It was subtle at first. I looked a book I had been reading for a few months and thought, “Maybe I will just read this in trade,” or “you know, I don’t think this book is going to be around for many more issues, maybe I’ll just cut my losses here.” Then, after reading Saga and re-reading Parker: The Outfit, I was like, “Oh…right — this is what I like…and this is all I want.”
As I write this, just a week and a half before San Diego Comic-Con, I feel, truly, like my taste in comics has either stabilized or just reached some kind of plateau and what’s truly bothersome about it? I don’t really care.
This is troublesome because much of what I love about comics is just how many different creators and publishers are out there, doing all kinds of different stories. Compared to movies and TV, comics is an impossibly varied medium, and it’s that variety that keeps many a fan coming back for more. I took DC’s New 52 offering as a way to dive headlong into a whole new era of comics, giving me a really great opportunity to (re)discover characters and creators. My thinking was that as I read these new stories, it would encourage me to reach out and check out my titles from companies like Image and IDW, that this was just the shot in the arm that I desperately needed to get me out of my comic book malaise.
Well…it worked for a while, at least. But as I fell off of Resurrection Man and other titles, I was also scrapping pretty much all of my Marvel books as well. I liked my Batman books, I hung in there with Action Comics, The Flash and Justice League, but that was about it, and much of that was really kind of out of habit. I really felt, gentle reader, that I was falling out of love with comics, just a little bit.
Then Brian K. Vaughan and Fiona Staples’ Saga happened. Now, I know that this is not a book for everyone and I am sure there are problems with the book, but, issue after issue, I know that I have not fallen out of love with comics — I am just loathe to put up with comics that are not fantastic. I had a similar experience reading Darwyn Cooke’s Before Watchmen: Minutemen and Cooke and Amanda Conner’s Before Watchmen: Silk Spectre. These were the kinds of comics I wanted to read, created by artists and writers who I trust, who have been amazing in the past and continue to be amazing in that particular way that my heart and brain react to with happiness and joy.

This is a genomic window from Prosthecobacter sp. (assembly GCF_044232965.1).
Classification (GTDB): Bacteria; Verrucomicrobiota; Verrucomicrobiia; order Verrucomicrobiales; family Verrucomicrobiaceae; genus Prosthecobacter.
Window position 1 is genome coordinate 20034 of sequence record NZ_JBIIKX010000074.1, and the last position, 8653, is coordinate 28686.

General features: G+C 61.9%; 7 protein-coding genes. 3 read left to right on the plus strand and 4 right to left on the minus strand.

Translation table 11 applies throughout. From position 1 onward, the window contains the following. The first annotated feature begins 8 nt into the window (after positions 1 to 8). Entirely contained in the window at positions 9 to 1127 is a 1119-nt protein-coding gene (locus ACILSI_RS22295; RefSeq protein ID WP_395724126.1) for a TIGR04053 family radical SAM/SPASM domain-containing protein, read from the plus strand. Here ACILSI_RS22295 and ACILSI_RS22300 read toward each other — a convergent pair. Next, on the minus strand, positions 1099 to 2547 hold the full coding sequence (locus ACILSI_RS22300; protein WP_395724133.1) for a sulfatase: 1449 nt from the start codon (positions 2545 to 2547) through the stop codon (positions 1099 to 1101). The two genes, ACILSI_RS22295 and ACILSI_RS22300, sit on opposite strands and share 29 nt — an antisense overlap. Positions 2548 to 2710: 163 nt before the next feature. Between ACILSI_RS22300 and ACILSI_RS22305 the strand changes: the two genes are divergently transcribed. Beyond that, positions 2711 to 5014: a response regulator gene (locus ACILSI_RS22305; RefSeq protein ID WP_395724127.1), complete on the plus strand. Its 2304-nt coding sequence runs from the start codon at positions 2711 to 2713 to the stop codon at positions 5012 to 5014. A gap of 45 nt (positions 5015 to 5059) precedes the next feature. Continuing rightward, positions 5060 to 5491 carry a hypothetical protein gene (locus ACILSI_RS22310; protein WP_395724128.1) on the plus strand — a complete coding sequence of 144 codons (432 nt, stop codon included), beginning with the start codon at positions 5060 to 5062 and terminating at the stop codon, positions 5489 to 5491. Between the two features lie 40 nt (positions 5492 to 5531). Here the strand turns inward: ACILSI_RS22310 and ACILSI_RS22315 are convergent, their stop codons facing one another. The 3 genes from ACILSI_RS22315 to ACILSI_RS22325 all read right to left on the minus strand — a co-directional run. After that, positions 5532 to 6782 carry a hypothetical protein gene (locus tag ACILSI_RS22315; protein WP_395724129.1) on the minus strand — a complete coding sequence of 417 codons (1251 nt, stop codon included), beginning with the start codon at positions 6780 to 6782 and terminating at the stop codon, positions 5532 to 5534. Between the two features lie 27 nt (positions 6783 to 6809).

This is a good thing yet also not a good thing, I realize. It makes no sense to limit my exposure to new creators and titles — I might miss out on future Cookes and Conners and Vaughan. I don’t want to be stodgy and be one of those old guys who only talks about the great stories and characters of the past, but here I am, basically wrapping up my legs in a blanket after taking two minutes to settle down into a rocking chair, ready to yell at the kids playing near my lawn.
I am hoping that SDCC has a bunch of cool announcements that makes me excited to dive back into books like Spider-Man and (dareIsayit) Superman. But even then, what will make me keep coming back? I mean, even now (and this is basically iFanboy heresy), I feel like I am getting bored with The Flash, which, like, is my book. I love the art, I love the character…but I’ve had the most recent issue sitting in my iPad for what seems like weeks. I am just not inspired, not even to followup on books that I know to be good, like Daredevil and Wolverine and the X-Men. It’s depressing to me even as I write this.
What is it about Saga in particular that has captured the imagination of myself and the iFanboys? For me, it is the incredible balancing act that BKV is able to maintain between plot, emotional stakes, and really well done cliffhangers. When I reach the end of an issue of Saga I am totally bummed — I need to know what is happening next! This is mostly to do with the creative team, but I think also that we’re in a totally new and different universe, with characters that continue to get more and more intriguing.
But, like I said, it’s mostly the creative team. And like Cooke and Conner, Staples and Vaughan are creators whose work I have enjoyed over the years, whose skill with comics is such that I can read a single issue in a month and get every comic book itch scratched, just like that.
Is this stagnation or is this taste? Is It the cool comfort of being able to consummate professionals or the tyranny of habit? Probably a combination of both, but one thing is for sure: once you get comfy, it’s really hard to get out of that rocking chair, and with comic book prices as high as they are, it seems almost reasonable to go back to the old days, where buying 2-3 comics a month, 2-3 comics that you really liked, was the perfect amount.
Like I said, I hope that hanging out at Comic-Con will get me excited about comics and get me off of my butt, but I must admit, I’m not holding my breath.